This article will discuss the importance of holding dividend stocks in your portfolio going into 2014. Dividend paying stocks tend to outperform any other general investment class in the long run and generally have low betas. They tend to do particularly well during bear markets and periods of high volatility. With that in mind, there is also downside risk as they may underperform during bull markets. However, that has not been the case in the current bull market (GE 29% up YTD, KMB 29.1% up YTD). Nevertheless, the climb in the market over the past year makes me think it is necessary to come back to safer assets, such as dividend paying stocks. Let's take a look at why investors should consider reevaluating investment strategies going into 2014.
While YTD S&P 500 earnings are up around 7%, the S&P500 index is up 26.6% over the same period. Based on these figures, one could make the argument that the market is due for a correction. The economy has had a decent recovery during the last year or so, but the market appears to be overreacting to the recovery. So what makes up for the nearly 20% spread between earnings and stock prices growth? In my opinion, it is a combination of two main factors: cheap money by the Federal Reserve and strong investor confidence. However, current levels of quantitative easing by the Fed are not sustainable over the long-run. In fact, there has been talk over the last few weeks that the Fed may begin tapering quantitative easing in the coming months. In such a scenario, it is unlikely that investor confidence alone will sustain the stock market at its current levels.
One sound investment option based on the previous analysis is SDY. SDY is an ETF that tracks large cap dividend payers in the DJI and S&P 500. SDY is probably my favorite ETF because it only holds stocks that have raised their dividend payouts every year for the last 25 years. This is an excellent way to secure quarterly dividend payments. Also, the companies that make up SDY have had strong performance during ups and downs in the market. Here is a list of the top holdings of the fund:
|AT&T Inc. (T)||3.01%|
|HCP Inc. (HCP)||2.51%|
|Consolidated Edison Inc. (ED)||2.40%|
|National Retail Properties Inc. (NNN)||2.24%|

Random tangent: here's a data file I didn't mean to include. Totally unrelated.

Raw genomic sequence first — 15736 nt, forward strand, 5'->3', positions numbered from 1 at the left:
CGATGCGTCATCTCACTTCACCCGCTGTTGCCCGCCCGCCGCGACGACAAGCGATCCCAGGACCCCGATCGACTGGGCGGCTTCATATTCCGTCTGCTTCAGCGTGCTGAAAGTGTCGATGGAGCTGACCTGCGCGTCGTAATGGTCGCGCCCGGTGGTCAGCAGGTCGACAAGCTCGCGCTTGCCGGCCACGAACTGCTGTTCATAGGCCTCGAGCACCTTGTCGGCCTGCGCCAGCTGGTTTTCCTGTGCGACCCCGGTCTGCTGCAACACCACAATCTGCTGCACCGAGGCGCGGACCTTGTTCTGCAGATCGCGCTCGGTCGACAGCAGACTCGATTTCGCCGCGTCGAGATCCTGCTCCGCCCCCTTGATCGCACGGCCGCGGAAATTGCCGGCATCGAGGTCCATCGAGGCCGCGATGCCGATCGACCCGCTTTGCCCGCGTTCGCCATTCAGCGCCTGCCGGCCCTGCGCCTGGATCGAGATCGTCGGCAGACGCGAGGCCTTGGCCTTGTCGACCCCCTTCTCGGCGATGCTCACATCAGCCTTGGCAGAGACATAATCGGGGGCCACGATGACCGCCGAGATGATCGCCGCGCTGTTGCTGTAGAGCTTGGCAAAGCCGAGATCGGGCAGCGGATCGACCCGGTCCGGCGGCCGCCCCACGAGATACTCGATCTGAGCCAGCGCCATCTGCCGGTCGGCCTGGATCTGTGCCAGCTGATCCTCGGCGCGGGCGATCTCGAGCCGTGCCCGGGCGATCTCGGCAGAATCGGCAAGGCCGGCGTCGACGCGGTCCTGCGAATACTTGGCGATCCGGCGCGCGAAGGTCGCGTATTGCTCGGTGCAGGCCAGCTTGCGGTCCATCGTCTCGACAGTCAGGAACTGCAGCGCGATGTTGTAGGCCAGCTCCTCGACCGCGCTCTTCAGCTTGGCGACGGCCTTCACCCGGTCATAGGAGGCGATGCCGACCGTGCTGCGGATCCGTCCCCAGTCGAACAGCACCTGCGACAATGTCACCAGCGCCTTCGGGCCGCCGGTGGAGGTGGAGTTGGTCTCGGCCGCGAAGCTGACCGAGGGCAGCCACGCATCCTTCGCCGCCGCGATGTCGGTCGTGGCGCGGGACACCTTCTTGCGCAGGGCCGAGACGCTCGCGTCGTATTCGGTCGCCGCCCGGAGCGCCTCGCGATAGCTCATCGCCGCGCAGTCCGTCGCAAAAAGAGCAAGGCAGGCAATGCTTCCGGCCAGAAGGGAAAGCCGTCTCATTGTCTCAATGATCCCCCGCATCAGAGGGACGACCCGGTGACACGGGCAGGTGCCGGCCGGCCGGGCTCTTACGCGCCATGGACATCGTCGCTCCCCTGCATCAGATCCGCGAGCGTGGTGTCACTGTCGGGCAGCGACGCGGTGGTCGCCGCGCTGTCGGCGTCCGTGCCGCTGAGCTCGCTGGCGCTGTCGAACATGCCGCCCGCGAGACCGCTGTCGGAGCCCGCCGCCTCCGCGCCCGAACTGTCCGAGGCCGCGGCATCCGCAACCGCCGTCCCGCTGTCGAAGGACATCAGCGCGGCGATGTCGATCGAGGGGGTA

|Kimberly-Clark Corporation (KMB)||2.10%|
|The Clorox Company (CLX)||2.10%|
|AbbVie Inc. (ABBV)||2.09%|
|Sysco Corporation (SYY)||2.05%|
|McDonald's Corporation (MCD)||1.91%|
|Chevron Corporation (CVX)||1.88%|
SDY currently has a dividend of approximately 2.24% and a beta of 0.76, meaning it is less volatile than the market as a whole. Its P/E ratio is close to 18, which suggests there is still room for the fund to move higher. Furthermore, as the following graph shows, SDY is currently over its 200-day moving average which is a bullish signal.
SDY Price Movement
Considering that the market continues to go higher and that it is likely to continue this trend through the holiday season, I would recommend starting with a small position in SDY and continuing to grow it going into 2014.
Another reason why I recommend SDY as an investment option is that it has an expense ratio of 0.35%, meaning the fund will cost you $3.50 in annual fees for every $1,000 you invest. According to the Wall Street Journal, the average expense ratio for a given ETF is 0.44%. Management fees have a direct impact on your return and therefore they are an important factor to consider. From a diversification perspective, SDY has no more than 3% invested in a particular stock, and it is well diversified across industries. The following chart highlights its top five sectors:
SDY is also weighted between 8% to 9% on health care, and consumer discretionary. In summary, SDY covers all the major industries and has exposure to the sectors that are known to have solid positive cash flows and reliable dividends, precisely the stocks that perform well when there is a pullback.
Finally, it is important to keep in mind that the SDY dividend payout depends on the performance of the companies that comprise the fund. That means that the dividend will move up and down depending on whether those companies decide to increase or decrease their dividends. Even though SDY mitigates some of this risk by only holding stocks that have raised payouts for the last 25 years, dividend cuts are still possible. In my opinion, a decreasing dividend scenario is unlikely given that companies are generating healthy amounts of cash, but if such a scenario does occur, it would lower the attractiveness of SDY as an investment option.
Sources: Yahoo Finance, The Wall Street Journal, sprds.com